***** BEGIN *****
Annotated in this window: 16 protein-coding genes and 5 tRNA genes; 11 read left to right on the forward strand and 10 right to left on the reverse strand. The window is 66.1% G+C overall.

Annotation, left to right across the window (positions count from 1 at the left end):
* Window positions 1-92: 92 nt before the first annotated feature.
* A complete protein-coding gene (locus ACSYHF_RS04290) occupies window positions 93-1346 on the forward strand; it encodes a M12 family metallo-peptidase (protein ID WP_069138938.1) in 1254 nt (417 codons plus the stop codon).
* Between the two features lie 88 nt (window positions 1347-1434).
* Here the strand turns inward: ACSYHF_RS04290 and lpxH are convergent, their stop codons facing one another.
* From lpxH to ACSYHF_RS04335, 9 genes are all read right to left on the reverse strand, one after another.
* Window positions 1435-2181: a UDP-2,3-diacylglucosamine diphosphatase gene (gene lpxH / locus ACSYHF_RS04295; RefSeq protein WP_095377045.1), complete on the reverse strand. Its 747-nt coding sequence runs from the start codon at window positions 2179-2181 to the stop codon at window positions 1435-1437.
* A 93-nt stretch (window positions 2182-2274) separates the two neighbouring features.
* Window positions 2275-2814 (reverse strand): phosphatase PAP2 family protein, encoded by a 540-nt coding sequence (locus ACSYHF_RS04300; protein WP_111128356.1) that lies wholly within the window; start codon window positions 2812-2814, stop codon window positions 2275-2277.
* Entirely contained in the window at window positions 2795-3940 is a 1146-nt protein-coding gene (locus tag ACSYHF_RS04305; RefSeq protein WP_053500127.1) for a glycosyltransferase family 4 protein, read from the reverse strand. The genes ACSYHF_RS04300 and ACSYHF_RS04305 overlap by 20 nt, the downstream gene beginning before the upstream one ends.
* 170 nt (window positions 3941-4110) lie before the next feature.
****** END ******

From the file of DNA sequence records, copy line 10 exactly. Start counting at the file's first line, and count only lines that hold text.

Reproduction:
* Window positions 2275-2814 (reverse strand): phosphatase PAP2 family protein, encoded by a 540-nt coding sequence (locus ACSYHF_RS04300; protein WP_111128356.1) that lies wholly within the window; start codon window positions 2812-2814, stop codon window positions 2275-2277.